i usually scan artwork using vuescan, which isn't free but has free upgrades (retail $85). then i do all of my color-correction in photoshop using either levels for rough edits or curves for finer edits. you can get decent contrast by temporarily using the threshold adjustment layer and eyedropper point sampler to get my whitest and darkest points in an image: slide threshold to one side to get white, slide to other to get black. mark your points using the point sampler tool, then use the corresponding eyedropper in your levels/curves to get decent contrast. it doesn't always work, but for most shots it gives me good contrast.

to sharpen, i use unsharp mask, though i think there's a better function in cs4, but i'm so used to unsharp mask that i don't even bother looking elsewhere.

when i use the camera, i set the iso/preset to the condition: bright sunlight (iso 100), interiors (iso 400). it's a good starting point, but i tend to adjust white balance up one or down one, and find that i do the most tweaking when i'm indoors, as lightbulbs are either yellow, blue, or somewhere in between depending on the furniture surrounding my subject.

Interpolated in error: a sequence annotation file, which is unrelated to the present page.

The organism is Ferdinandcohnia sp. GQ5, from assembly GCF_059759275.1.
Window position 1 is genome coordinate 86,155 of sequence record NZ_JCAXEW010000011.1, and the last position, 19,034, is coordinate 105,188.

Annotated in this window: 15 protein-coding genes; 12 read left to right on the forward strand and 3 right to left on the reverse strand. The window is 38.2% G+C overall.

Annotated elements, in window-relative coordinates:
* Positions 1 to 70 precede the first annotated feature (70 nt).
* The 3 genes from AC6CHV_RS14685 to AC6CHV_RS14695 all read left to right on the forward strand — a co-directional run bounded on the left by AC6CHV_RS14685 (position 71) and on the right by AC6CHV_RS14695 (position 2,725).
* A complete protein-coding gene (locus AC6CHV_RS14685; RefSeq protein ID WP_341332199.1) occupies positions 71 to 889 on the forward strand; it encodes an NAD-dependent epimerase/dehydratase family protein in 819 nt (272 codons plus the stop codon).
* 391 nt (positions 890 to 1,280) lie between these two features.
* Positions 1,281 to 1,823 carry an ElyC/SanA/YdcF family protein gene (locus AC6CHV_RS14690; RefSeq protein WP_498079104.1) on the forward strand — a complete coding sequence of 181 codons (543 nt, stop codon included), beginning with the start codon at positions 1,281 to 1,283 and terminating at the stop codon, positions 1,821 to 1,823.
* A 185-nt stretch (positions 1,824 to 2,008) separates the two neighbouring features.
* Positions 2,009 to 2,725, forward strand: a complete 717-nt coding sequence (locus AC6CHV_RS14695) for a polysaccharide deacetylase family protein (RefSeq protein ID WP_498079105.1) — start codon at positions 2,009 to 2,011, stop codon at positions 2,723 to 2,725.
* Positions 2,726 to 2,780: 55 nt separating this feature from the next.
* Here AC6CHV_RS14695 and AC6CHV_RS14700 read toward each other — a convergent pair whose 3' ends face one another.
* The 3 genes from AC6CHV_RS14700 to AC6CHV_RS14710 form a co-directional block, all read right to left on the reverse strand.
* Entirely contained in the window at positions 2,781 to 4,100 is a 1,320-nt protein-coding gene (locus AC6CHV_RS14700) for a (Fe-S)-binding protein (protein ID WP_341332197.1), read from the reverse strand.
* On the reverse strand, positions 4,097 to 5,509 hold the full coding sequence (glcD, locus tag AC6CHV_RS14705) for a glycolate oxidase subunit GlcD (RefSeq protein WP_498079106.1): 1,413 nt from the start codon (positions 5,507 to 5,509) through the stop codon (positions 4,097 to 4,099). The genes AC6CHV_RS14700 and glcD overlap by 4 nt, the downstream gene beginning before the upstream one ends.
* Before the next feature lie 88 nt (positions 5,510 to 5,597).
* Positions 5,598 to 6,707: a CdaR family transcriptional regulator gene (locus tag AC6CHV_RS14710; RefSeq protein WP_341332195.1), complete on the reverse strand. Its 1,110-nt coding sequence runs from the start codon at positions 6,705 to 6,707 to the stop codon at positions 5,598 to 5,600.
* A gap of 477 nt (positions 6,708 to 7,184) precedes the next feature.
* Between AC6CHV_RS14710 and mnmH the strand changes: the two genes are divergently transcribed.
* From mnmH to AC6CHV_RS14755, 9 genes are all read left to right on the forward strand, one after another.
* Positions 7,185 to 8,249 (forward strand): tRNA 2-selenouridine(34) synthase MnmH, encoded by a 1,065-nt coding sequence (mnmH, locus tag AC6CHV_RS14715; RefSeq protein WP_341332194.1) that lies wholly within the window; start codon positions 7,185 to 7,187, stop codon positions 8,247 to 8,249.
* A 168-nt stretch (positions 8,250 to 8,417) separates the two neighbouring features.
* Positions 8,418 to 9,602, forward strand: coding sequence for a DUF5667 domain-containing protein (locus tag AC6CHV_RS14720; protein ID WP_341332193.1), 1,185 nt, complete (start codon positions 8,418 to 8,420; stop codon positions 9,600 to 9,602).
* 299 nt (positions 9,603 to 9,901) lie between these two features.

Joe V said...

A scanner can give you good results, but you've got to adjust the levels prior to scanning. First, do your preview scan. Then, open the levels tool and make sure the sliders are all the way to the left and right, giving you from 1 to 255 levels of tone. Then do the scan. This should ensure that you don't blow out the highlights while getting good shadow detail.

Biffybeans said...

Joe - I just did what you said - they were already set that way on the preview, I scanned... same results.

Josh said...

Hey Stephanie,

I make my living as a photographer. I can tell you with absolute certainty that this is a white balance/color correction issue. If you can't overcome it with your current camera, you'll just increase your frustration by purchasing a DSLR that will have the same problems. RAW files can make it easier, but will not solve the problem.